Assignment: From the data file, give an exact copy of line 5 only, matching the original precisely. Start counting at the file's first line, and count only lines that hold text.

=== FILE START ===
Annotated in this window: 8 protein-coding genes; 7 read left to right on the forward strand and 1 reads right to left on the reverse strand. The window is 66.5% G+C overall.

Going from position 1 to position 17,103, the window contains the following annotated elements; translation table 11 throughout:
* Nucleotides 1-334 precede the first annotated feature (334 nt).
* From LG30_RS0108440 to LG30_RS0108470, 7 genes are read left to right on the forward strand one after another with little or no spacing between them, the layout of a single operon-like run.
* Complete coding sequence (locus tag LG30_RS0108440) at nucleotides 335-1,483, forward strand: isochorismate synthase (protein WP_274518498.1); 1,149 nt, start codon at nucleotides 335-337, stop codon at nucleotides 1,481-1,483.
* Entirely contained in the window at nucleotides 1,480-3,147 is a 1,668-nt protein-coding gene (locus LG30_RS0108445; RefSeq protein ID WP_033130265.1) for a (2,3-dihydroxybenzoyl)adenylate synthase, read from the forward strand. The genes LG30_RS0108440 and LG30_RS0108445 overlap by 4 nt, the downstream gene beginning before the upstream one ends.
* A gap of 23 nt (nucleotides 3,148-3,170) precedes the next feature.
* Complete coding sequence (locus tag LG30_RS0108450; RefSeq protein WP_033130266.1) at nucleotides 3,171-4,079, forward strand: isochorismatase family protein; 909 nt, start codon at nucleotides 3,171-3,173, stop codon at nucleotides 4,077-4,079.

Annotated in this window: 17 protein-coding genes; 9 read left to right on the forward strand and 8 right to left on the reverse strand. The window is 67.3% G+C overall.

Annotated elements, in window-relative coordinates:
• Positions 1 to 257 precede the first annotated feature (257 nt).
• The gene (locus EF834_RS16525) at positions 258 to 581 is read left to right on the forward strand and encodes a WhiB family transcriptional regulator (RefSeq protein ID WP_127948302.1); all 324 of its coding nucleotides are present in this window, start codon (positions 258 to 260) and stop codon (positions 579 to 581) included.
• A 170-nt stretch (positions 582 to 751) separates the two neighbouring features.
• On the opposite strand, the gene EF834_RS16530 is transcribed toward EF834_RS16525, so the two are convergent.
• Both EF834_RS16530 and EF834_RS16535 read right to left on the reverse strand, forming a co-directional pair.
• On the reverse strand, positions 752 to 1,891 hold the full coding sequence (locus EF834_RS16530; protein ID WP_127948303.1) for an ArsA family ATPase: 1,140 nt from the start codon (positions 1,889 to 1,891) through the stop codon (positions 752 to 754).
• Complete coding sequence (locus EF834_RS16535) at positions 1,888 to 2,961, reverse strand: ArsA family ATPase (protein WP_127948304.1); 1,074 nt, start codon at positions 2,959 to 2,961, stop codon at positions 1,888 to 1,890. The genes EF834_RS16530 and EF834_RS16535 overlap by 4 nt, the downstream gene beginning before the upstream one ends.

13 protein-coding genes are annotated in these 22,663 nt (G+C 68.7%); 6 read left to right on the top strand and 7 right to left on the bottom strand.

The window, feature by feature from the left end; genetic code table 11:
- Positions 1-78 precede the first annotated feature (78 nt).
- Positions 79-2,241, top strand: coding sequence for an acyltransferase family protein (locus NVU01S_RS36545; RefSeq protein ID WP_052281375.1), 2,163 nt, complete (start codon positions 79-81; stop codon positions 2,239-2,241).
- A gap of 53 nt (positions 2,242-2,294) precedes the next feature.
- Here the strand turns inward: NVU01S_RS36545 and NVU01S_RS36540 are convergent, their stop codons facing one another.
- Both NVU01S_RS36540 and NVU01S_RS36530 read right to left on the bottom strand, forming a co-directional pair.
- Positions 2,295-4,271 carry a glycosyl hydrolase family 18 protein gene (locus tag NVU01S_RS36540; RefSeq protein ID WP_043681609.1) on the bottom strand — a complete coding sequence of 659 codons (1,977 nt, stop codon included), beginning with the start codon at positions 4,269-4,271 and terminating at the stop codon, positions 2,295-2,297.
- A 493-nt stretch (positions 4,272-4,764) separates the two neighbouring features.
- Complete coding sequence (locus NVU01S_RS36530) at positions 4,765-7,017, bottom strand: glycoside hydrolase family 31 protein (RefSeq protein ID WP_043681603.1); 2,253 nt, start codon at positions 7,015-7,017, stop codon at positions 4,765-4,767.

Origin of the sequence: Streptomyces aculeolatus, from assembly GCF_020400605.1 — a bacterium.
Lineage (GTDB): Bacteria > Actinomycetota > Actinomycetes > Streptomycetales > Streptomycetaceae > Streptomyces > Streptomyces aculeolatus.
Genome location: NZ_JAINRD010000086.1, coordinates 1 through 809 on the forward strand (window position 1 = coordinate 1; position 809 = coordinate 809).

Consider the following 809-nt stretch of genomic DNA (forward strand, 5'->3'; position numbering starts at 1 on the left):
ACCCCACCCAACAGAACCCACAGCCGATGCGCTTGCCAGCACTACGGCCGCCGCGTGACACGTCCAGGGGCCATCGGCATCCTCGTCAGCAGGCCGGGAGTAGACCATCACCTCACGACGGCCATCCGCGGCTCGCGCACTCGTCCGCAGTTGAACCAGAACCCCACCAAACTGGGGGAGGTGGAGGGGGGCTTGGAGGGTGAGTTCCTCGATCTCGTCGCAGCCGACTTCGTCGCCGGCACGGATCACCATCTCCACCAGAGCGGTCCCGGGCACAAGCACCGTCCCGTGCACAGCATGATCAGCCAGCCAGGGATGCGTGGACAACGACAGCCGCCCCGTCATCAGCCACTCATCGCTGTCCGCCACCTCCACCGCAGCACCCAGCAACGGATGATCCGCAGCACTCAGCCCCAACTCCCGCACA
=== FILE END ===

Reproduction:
* Complete coding sequence (locus tag LG30_RS0108440) at nucleotides 335-1,483, forward strand: isochorismate synthase (protein WP_274518498.1); 1,149 nt, start codon at nucleotides 335-337, stop codon at nucleotides 1,481-1,483.